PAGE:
Like any hopelessly besotted Romeo, I can pinpoint exactly when my love affair with bikes began: Monday 30 April, 2007.
The path to true love was far from smooth, though. That day I had just got back to my house, horribly twisted after three days of utter debauchery at the All Tomorrow’s Parties music festival. Then the phone rang. It was The Independent newspaper, telling me I’d won a “VIP place” at the British Cyclosportive, a 120-mile trek from London to Canterbury following the same route as Stage 1 of the 2007 Tour de France. Which was taking place in just over two months’ time…
A few issues immediately caused me to question why I’d entered this competition in the first place: 1) I didn’t own a racing bike; 2) I’d never owned a racing bike; and 3) I’d not ridden a bike of any description for around a decade.
To put it bluntly, I had no idea what to do next, apart from panic and sweat profusely. The easy thing would be to pocket the freebies that came with the prize then just welsh on the actual cycling part. I decided to go out and buy a bike, get race fit from scratch in eight weeks and give it a go.
And so it began.
Today, close to five years later, I now own three road racing bikes. The first, Old Faithful, is a steel-tubed affair made by GT. Having seen it listed as being suitable for someone very tall, I bought it via eBay as a frame and fork in the days that followed my decision to take on the British Cyclosportive, then had it built up as a parts-bin special by my local bike shop, Archway Cycles.
Looking back, I’m not sure why I didn’t just go into Evans or Cycle Surgery and try to get something off-the-peg in there. Perhaps I was afraid I’d end up re-living the legendary Not The Nine O’Clock News hi-fi shop sketch and be laughed out of the shop as dreadlocked cycle courier types with legs like sculpted teak high-fived at their success in humiliating me for my lack of basic bike knowledge.
Whatever, the GT worked well and got me to Canterbury in nine hours, a full hour before the dreaded broom wagon and a reasonable performance under the circumstances.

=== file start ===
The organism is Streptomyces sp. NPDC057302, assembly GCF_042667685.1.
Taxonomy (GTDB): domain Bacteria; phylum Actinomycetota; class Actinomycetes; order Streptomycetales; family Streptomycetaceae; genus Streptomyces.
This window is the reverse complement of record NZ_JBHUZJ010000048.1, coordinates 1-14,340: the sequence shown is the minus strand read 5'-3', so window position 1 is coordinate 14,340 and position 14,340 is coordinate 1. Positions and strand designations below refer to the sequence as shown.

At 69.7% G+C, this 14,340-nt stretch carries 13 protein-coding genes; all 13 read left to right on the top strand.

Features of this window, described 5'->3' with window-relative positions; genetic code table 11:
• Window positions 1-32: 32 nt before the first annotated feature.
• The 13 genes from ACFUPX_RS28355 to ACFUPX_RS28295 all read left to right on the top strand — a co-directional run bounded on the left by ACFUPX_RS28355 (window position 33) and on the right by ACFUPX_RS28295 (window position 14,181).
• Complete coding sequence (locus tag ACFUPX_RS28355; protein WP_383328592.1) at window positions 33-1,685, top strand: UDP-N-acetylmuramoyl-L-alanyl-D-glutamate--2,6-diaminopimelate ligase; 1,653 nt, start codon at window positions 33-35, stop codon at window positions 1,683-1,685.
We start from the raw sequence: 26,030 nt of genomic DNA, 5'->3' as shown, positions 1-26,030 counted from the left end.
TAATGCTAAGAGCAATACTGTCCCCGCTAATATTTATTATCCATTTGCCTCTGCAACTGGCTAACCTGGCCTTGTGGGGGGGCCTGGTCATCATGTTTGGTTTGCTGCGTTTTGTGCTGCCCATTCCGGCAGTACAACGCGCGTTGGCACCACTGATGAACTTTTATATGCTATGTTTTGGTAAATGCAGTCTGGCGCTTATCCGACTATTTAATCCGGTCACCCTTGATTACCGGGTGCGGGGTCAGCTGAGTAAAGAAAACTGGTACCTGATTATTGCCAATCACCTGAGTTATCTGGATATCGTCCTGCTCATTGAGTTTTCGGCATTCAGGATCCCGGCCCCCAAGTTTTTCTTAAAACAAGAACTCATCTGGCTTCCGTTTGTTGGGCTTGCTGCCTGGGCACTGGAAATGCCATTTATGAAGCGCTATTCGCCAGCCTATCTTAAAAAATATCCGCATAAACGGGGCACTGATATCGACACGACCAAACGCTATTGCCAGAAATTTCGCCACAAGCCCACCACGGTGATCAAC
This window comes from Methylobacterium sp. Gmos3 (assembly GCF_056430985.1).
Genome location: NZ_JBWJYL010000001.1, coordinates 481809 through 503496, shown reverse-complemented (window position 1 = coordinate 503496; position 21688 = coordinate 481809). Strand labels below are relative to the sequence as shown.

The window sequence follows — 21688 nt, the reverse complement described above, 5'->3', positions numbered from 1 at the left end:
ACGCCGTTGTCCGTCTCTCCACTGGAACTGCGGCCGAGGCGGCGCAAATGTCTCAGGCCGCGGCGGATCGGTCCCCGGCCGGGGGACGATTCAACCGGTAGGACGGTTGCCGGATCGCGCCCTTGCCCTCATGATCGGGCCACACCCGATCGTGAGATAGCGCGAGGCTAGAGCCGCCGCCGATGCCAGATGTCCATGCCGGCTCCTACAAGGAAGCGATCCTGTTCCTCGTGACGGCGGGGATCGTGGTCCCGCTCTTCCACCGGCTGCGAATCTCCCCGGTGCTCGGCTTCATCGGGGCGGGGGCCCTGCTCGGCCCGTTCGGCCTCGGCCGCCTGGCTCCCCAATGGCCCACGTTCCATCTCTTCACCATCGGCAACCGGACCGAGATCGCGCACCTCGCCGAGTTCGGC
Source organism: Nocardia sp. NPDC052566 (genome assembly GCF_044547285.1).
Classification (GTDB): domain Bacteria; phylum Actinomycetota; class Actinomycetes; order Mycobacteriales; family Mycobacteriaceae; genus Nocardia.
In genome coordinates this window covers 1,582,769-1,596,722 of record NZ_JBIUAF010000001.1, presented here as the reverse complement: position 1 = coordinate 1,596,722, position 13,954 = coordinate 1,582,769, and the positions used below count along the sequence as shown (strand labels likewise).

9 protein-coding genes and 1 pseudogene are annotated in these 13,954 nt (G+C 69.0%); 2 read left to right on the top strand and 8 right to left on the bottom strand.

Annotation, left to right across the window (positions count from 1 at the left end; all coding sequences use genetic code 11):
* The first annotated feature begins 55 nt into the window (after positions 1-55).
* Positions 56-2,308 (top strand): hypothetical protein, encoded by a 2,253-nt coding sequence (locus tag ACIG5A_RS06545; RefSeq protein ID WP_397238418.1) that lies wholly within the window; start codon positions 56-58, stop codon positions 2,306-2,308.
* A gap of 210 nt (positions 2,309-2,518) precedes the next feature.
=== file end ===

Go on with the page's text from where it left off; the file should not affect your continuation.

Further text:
However, in the shorter sportives that I did in the run-up to the Big One, and at the event itself, I couldn’t help thinking that compared to some of the amazing machines other people were riding Old Faithful looked a bit…how shall I put it…Black Plimsolls for Games.
Then I was fortunate enough to be invited to a pre-Tour party organised by Rabobank and my head was fatally turned… by a Colnago. This carbon (for some reason in cycling it’s NEVER carbon fibre, just carbon) framed beauty in full Rabo team livery almost floated away when I picked it up. It also looked to my eyes like sex on wheels. Thus I decided that the Italian manufacturer was to be the one for me.
That I subsequently plumped for a CLX, one of Ernesto’s Taiwanese-manufactured offerings, is neither here nor there; its soul is Italian and that’s good enough. Besides, I couldn’t afford one of the marque’s Italian-made superbikes.
The ’nago is my pride and joy. It also cost quite a lot of money. For those reasons I simply couldn’t bear to see it mashed by the sort of calamity that is almost inevitable in my first racing season. So now I own a third bike, which has allowed me to complete a sort of materials trifecta since it is an aluminium Dedacciai EM2 frame, badged by our own dear old Ribble Cycles. Eagle-eyed bike connoisseurs will appreciate the irony that only now do I own a true, Italian made frame…
The Colnago and the Ribble have pride of place in the spare room. Old Faithful sadly has to make do with the garage, befitting her latter-day status as turbo trainer workhorse. I’m not ashamed to say that in idle moments I just go in and simply look at the two bikes together, maybe turning the cranks a bit to make sure the chain lube is holding good, maybe wiping away any stray specks of dust from their shiny top tubes. Sometimes the Better Half catches me and I get a “for goodness sake get out of there and stop worshipping those bloody bikes”.
But I can’t. That’s love, as they say.